2) You believe that I can somehow pull myself together and make it through this. I can’t reach my Partner. I’ve called him multiple times. I’m in a city I don’t know. I’m here with coworkers who will likely follow my boss’s lead on how to treat personal situations to protect themselves from his wrath even though he himself isn’t onsite. I’m feeling like I just can’t anymore. It’s too much. I’m overwhelmed and frozen and probably way more dissociated than I should safely be in public. The idea of leaving this breakroom seems thoroughly impossible right now, though objectively I know that three hours ago I was feeling pretty competent and in control, and technically I’m still the same Lavender who felt that way not so long ago.

I need some serious “buffering the effects of trauma through witnessing and not shaming” right now, if it’s not too much to ask…

Remote Control

WorstJob
Image: Toothbrush says “Sometimes I feel that I have the worst job in the world!” Toilet paper thinks in reply, “Ya…right!”

If a bully-of-a-boss screams in an office, and there is no Lavender around to hear it, can he still control her amygdalar fear response?

We’re about to find out.

I am now a 100% remote employee?!

Continue reading “Remote Control”

Where’s Whoopsie #14: Where’s it Hurt?

Traveling and being unwilling to bring anything I have actually invested time and effort in with me to Hell means I haven’t posted a Where’s Whoopsie since July! I suppose I could have posted some of my decidedly not-safe-for-work swear word drawings that I relied upon instead of geometric patterns to express my feelings during my time in the 9th Circle of Hell, but even I don’t care to see them, though swearing out loud feels like a great way of reminding myself I’m not in that place anymore. I’m fairly confident some of those swear words leaked into my blog posts anyway over the past few months.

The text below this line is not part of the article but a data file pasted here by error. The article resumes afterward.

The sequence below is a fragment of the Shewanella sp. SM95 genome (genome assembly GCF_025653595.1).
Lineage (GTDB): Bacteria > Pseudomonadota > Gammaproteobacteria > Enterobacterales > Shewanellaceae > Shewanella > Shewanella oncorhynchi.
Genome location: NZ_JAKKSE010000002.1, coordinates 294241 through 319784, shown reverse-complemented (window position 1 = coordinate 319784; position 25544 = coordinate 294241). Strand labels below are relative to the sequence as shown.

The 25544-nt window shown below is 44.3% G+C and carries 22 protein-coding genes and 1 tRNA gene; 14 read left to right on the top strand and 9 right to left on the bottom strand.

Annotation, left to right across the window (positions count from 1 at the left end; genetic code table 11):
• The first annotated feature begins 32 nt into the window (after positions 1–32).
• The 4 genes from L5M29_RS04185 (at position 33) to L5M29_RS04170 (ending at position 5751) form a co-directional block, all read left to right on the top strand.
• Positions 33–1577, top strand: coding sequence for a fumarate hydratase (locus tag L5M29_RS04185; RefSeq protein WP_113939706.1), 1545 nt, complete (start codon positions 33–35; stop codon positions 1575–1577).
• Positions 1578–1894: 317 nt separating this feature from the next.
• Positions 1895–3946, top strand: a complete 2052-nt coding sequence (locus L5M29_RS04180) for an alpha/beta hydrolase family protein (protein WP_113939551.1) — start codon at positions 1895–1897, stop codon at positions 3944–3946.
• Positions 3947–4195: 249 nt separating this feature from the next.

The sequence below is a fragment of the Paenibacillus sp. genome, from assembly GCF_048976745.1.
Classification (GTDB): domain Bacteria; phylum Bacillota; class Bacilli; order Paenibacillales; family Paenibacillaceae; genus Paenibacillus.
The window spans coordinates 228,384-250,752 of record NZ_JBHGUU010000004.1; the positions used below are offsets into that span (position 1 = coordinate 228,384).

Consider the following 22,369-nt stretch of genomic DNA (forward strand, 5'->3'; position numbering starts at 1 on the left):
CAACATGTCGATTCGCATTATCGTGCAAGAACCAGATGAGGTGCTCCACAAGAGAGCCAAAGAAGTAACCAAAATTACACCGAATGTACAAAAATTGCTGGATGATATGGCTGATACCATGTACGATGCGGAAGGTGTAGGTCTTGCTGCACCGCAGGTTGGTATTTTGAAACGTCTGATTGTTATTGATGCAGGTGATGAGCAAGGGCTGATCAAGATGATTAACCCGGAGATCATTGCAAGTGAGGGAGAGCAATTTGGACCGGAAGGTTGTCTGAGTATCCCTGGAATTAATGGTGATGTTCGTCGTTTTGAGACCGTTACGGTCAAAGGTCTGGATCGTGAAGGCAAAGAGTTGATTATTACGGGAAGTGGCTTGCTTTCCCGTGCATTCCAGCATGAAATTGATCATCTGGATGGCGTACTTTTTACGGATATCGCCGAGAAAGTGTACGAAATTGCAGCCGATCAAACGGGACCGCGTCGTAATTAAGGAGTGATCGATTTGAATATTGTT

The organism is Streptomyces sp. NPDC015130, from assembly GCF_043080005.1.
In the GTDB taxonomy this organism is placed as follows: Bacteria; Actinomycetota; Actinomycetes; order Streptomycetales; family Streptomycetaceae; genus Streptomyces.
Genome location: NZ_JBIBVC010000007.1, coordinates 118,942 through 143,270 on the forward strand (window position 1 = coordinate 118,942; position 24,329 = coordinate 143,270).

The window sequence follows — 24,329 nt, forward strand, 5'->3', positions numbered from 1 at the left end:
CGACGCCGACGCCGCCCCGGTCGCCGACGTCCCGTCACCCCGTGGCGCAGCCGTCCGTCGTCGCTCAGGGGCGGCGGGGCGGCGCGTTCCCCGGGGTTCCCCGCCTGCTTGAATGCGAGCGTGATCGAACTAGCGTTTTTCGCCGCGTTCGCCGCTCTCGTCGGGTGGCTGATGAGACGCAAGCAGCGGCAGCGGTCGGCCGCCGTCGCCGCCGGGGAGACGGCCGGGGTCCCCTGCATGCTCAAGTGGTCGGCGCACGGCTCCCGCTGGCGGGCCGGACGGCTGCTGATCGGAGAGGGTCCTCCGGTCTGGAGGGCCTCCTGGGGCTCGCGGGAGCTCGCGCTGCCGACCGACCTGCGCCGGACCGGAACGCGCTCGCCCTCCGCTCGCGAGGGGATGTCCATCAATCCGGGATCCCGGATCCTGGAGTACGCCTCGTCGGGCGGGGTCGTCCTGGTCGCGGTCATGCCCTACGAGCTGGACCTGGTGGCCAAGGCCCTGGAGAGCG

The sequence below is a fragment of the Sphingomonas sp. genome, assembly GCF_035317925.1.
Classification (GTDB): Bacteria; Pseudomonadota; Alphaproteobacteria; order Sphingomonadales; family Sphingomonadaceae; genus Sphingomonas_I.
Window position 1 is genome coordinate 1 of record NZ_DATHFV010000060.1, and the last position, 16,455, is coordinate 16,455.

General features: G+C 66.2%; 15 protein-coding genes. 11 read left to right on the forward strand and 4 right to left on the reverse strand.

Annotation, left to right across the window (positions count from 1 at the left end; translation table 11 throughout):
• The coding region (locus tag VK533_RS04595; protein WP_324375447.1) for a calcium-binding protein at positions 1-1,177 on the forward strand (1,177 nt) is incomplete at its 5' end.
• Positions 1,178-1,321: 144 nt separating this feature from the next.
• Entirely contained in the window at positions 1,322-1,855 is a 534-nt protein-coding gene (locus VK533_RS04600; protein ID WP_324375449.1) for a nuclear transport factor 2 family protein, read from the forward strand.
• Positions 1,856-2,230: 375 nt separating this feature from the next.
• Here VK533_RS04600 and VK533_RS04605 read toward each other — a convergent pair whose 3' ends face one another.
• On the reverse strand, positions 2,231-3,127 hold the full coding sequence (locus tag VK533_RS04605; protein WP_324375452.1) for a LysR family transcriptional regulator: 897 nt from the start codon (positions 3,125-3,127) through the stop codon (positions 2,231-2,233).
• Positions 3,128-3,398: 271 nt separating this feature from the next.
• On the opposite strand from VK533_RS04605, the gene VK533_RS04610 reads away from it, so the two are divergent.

However, I feel like posting something just because I need to mentally distract myself, and typing hurts physically even if it might help mentally. Thus, I’m using the fall back of pretty pictures to make up for a decidedly lackluster pain-fogged blog post. Something appears to be going “around,” and proximity to sick people has resulted in the inevitable acute illness coupled with massive amounts of all-over pain. I would dearly love to understand how bacteria and/or viruses exacerbate joint problems caused by defects in collagen, but they certainly seem to. Acute illness seems to have triggered a truly agonizing all-over EDS joint-pain flare. I’m exhausted but on my second night of painsomnia. The next time someone compares their cold to my chronic illness, I’m going to remind them that we get all the same bugs, then have to deal with another week of our normal symptoms being on overdrive to top it off.

Continue reading “Where’s Whoopsie #14: Where’s it Hurt?”

Don’t Let The Bedbugs Bite

*In the 9th Circle of Hell, bed bugs warrant a CW. Respect your mental health when reading.*

I have a standard caveat on my blog that I will change minor details or abstract timelines for the sake of maintaining anonymity. Despite that claim – sensible though it probably would be to actually do that – to my knowledge, I have only actually changed two tiny details about my life for my blog. Both have been about the specifics of what my workplace produces and to whom it markets it, which are probably sensible precautions given my bully-of-a-boss’s penchant for firing people. The 9th Circle of Hell seems to think themselves so far above the law I probably could call out the abusers by name and they’d just laugh that they were still invincible, but my boss might just be the kind to fire a person on suspicion alone because he thinks a random anonymous blog with less than 1,000 followers could possibly be about him.